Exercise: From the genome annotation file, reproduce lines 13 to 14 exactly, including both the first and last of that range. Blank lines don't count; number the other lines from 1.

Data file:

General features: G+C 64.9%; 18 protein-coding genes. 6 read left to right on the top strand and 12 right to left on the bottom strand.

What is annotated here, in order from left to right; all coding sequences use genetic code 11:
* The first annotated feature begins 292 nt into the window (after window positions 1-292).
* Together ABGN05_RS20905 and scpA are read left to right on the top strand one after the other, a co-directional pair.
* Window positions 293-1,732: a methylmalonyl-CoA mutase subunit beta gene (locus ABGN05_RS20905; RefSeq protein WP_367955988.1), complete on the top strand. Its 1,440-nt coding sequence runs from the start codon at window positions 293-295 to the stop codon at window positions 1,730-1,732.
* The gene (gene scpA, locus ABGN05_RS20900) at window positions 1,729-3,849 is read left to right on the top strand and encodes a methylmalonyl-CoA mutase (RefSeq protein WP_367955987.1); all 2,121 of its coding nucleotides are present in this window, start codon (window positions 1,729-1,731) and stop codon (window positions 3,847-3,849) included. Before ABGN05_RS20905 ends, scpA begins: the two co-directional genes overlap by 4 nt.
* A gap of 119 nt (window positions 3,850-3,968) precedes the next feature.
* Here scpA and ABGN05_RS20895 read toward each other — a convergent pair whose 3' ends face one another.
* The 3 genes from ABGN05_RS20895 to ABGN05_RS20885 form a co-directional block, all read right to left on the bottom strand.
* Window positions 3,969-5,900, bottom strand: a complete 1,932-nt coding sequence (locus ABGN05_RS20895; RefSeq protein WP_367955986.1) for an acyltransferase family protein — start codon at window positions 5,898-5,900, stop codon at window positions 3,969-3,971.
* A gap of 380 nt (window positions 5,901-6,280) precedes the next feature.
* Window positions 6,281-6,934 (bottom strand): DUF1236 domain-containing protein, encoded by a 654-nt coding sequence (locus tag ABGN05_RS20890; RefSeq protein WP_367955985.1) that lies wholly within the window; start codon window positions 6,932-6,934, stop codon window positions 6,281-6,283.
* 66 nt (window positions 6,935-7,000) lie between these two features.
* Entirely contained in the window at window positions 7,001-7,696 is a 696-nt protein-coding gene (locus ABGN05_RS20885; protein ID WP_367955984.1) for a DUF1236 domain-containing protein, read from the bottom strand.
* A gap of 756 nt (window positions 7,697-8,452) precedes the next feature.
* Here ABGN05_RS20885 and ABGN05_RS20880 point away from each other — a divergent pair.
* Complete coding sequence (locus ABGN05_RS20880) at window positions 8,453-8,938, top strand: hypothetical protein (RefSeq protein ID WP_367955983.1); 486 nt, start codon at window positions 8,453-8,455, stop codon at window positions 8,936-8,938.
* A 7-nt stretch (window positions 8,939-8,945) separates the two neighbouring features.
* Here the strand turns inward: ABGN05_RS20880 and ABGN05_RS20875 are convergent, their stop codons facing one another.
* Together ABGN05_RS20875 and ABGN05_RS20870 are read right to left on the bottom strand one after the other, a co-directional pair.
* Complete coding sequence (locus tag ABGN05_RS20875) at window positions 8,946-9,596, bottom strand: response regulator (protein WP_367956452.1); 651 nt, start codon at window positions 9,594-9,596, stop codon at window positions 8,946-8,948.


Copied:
* 66 nt (window positions 6,935-7,000) lie between these two features.
* Entirely contained in the window at window positions 7,001-7,696 is a 696-nt protein-coding gene (locus ABGN05_RS20885; protein ID WP_367955984.1) for a DUF1236 domain-containing protein, read from the bottom strand.